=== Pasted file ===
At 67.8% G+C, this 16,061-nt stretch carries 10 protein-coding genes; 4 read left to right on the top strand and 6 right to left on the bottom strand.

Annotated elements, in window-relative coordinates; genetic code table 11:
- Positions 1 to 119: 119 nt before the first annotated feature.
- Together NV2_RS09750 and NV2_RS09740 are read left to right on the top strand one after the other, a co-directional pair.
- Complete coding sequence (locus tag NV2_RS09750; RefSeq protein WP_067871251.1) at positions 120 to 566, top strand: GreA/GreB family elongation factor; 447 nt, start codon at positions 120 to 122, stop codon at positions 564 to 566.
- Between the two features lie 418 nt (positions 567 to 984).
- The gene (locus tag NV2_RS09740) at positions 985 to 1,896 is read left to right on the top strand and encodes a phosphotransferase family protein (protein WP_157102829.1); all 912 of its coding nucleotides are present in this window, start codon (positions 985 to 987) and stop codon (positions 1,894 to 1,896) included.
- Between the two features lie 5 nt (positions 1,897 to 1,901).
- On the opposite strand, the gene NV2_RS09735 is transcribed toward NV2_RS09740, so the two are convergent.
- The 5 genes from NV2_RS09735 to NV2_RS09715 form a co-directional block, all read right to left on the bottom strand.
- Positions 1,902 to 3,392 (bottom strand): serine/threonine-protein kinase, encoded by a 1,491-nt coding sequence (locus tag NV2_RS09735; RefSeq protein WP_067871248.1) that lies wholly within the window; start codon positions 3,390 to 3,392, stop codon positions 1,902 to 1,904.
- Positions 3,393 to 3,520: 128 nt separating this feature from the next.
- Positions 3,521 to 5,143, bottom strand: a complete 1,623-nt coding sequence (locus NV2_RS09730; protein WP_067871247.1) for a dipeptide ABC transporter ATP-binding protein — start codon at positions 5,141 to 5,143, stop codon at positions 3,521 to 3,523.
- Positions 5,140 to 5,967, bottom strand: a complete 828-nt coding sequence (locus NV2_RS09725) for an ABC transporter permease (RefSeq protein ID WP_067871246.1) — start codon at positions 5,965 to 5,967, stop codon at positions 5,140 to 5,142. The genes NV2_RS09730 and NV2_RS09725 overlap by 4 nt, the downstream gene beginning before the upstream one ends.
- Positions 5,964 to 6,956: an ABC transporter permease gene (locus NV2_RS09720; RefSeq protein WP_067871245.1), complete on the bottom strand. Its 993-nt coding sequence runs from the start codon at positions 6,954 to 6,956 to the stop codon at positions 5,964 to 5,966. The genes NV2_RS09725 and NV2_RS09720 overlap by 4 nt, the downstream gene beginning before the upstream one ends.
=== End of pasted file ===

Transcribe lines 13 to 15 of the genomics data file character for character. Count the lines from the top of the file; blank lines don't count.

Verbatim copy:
- Positions 3,521 to 5,143, bottom strand: a complete 1,623-nt coding sequence (locus NV2_RS09730; protein WP_067871247.1) for a dipeptide ABC transporter ATP-binding protein — start codon at positions 5,141 to 5,143, stop codon at positions 3,521 to 3,523.
- Positions 5,140 to 5,967, bottom strand: a complete 828-nt coding sequence (locus NV2_RS09725) for an ABC transporter permease (RefSeq protein ID WP_067871246.1) — start codon at positions 5,965 to 5,967, stop codon at positions 5,140 to 5,142. The genes NV2_RS09730 and NV2_RS09725 overlap by 4 nt, the downstream gene beginning before the upstream one ends.
- Positions 5,964 to 6,956: an ABC transporter permease gene (locus NV2_RS09720; RefSeq protein WP_067871245.1), complete on the bottom strand. Its 993-nt coding sequence runs from the start codon at positions 6,954 to 6,956 to the stop codon at positions 5,964 to 5,966. The genes NV2_RS09725 and NV2_RS09720 overlap by 4 nt, the downstream gene beginning before the upstream one ends.